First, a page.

New York City Department of Transportation (DOT) Commissioner Janette Sadik-Khan and United States Representative Nydia M. Velázquez (D-Brooklyn, Manhattan, Queens) today announced the start of a five-month study to determine the feasibility of a streetcar network linking Red Hook with Downtown Brooklyn and surrounding neighborhoods. This initial analysis is the first step in determining if this mode, once a staple of New York City's streets, is a viable option to connect the residents and businesses of the rapidly growing Red Hook neighborhood with Brooklyn's broader transportation system and support economic development. The study will include community meetings and a technical analysis of the area's needs and demographics, as well as a look at the engineering advantages and limitations of any prospective project. The study demonstrates the Bloomberg Administration's commitment to finding new ways to improve accessibility and mobility for New Yorkers. Exploring the use of streetcars, particularly in the Red Hook area, was a component of Mayor Bloomberg's 2009 campaign plan to improve mass transit. The study is funded through a Federal Transit Administration grant secured by Representative Velázquez and has long had the support of the Brooklyn Chamber of Commerce, which represents local businesses throughout the borough and promotes a business-friendly environment.
"Once again, we're looking back to the future with our transportation network," said Commissioner Sadik-Khan. "Once ubiquitous in New York City's streetscape, streetcars remain part of the transportation mix in cities from Toronto to Melbourne, and we need to consider all options to improve transit access in underserved neighborhoods like Red Hook."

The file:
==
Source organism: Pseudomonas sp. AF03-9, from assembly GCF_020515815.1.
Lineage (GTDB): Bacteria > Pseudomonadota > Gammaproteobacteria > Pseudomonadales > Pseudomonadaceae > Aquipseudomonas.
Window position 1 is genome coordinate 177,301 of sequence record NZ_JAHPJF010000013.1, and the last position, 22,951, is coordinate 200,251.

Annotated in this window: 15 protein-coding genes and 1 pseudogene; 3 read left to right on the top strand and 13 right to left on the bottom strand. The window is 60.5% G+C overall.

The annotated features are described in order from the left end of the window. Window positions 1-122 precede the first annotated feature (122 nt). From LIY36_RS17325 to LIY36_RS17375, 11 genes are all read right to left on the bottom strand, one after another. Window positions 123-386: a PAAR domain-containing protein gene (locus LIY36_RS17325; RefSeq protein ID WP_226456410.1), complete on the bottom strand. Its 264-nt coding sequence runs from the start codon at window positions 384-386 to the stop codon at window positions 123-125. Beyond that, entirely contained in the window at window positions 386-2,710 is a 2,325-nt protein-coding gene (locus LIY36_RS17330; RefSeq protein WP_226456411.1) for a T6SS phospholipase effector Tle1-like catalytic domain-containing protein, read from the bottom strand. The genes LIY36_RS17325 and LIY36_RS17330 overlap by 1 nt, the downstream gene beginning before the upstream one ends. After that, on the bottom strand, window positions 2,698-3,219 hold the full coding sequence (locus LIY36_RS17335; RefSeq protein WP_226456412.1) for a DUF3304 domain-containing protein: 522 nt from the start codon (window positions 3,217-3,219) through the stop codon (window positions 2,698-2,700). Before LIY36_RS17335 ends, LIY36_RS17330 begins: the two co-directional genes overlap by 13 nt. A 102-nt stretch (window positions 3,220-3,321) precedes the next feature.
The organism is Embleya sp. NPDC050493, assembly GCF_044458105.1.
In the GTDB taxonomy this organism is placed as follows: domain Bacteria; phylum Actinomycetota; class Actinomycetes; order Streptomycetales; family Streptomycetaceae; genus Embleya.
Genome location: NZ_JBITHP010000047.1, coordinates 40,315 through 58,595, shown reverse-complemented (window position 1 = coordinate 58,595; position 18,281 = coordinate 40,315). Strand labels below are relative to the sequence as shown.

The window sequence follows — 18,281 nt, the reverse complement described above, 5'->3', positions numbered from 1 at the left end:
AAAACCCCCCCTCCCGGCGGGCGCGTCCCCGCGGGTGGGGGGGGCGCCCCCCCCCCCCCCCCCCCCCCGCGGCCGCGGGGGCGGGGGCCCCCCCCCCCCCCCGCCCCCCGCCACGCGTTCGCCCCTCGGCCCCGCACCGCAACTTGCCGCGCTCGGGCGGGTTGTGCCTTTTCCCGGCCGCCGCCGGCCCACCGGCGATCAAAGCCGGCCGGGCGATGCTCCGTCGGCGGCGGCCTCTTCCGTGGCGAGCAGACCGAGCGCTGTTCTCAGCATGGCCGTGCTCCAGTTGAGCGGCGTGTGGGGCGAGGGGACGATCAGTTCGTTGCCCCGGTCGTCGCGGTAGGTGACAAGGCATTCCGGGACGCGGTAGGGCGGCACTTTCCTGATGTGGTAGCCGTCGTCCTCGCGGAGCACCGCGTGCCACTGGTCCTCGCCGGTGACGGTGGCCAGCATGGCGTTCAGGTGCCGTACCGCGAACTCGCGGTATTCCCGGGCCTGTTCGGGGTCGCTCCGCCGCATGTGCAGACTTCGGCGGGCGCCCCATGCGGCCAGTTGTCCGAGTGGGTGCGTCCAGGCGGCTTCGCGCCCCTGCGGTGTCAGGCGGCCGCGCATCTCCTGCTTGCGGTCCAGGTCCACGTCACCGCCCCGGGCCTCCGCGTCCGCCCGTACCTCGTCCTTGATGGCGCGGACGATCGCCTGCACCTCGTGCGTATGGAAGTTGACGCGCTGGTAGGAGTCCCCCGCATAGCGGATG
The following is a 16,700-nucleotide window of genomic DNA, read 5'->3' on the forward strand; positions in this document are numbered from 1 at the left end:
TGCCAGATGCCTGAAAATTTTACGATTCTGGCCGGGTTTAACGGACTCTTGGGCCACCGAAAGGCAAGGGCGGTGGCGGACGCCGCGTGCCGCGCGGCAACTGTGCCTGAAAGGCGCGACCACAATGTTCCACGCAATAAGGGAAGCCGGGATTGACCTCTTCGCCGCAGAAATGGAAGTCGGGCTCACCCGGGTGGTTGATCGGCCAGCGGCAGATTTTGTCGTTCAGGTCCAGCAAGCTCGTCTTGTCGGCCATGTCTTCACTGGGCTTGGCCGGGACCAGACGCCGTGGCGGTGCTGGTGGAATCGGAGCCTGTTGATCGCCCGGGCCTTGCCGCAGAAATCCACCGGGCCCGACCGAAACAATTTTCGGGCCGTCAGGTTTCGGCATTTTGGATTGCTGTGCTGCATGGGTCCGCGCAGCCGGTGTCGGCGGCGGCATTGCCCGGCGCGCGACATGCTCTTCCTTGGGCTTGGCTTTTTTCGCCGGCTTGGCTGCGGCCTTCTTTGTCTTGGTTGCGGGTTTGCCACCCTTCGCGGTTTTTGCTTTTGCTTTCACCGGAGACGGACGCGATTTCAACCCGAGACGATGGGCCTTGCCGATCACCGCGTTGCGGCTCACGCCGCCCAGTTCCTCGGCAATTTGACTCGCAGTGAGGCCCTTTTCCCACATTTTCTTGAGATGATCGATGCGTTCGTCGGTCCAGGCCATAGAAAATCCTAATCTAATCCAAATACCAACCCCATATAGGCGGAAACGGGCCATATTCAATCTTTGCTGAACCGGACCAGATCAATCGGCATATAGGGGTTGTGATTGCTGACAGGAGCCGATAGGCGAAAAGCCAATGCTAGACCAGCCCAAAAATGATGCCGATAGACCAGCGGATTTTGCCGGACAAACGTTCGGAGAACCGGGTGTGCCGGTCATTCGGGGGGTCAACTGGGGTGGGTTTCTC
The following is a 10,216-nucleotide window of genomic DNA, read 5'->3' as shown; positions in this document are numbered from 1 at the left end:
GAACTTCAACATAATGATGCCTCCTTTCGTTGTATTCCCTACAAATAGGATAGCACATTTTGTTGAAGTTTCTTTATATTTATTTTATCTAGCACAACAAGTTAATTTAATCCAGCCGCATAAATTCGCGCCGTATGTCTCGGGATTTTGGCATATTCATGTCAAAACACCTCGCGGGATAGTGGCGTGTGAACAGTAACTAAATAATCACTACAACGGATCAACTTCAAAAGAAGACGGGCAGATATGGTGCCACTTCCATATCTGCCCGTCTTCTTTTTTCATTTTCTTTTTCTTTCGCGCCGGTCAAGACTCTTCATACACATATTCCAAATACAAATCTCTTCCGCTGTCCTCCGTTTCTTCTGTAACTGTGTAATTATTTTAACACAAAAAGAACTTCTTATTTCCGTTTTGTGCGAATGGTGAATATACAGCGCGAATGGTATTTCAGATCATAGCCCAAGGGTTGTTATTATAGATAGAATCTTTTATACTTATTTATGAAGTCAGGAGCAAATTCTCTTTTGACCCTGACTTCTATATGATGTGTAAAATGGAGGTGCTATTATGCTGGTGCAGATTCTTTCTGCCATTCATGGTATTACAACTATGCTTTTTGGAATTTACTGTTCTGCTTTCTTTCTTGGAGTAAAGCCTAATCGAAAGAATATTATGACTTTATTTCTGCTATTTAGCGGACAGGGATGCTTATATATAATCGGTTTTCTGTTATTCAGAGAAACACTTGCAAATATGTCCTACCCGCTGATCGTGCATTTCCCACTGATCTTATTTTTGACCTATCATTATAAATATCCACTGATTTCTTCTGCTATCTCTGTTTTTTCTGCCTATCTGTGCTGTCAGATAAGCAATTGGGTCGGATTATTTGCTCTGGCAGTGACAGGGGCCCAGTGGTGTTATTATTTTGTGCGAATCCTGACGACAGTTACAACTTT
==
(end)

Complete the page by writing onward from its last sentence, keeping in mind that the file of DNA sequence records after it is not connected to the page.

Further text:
"When completed, a streetcar system in Red Hook has the potential to reconnect this neighborhood with the rest of the city and greatly improve transit options for residents," said Representative Velázquez. "With subway and bus service being drastically reduced in Red Hook, this study will help determine the best way forward to meet Brooklyn's transportation needs."
"There's no time like the present to look at all of our options for transportation and in turn economic development in Brooklyn's growing Red Hook community," said Carl Hum, President and CEO of the Brooklyn Chamber of Commerce. "Transportation has long been one of the keys to long-term community vibrancy. The possibility of making this long-time mode of transportation new again shows the City's and indeed Congresswoman Velázquez's willingness to be open and innovative in bringing options to residents and businesses. We are pleased the Department of Transportation is proceeding with this study and look forward to the results."
Despite the recent arrival of popular new stores, the Brooklyn Cruise Terminal and with expanding waterfront access, Red Hook still has few transit options available to residents and visitors. Just one local bus line, the B61, connects the growing neighborhood with downtown Brooklyn, and other than downtown Brooklyn, travelers are forced to make at least one transfer to another bus or subway line to reach their destinations.
Transportation consultant URS, a nationally recognized leader in streetcar planning and development, will lead the study team in producing a report on existing conditions including demographic and economic development data, as well as the existing and near-term transit patterns and needs within the study area. The analysis will take into account factors including potential costs, operations, routing, vehicle technology, construction issues and economic development effects. It will also examine comparable North American streetcar systems to determine what lessons can be learned from the experience of other urban areas. The study will be completed by early next year.
DOT will convene meetings with elected officials, local businesses, community groups and other agencies at regular intervals to gather input and discuss findings over the course of the study. We will also provide periodic progress updates at local community board meetings.
This study is part of DOT's efforts to find long term, sustainable solutions to New York City's transportation needs and improve accessibility and mobility across New York City as detailed in DOT's strategic plan, Sustainable Streets. For more information about DOT's transportation goals please visit www.nyc.gov/dot.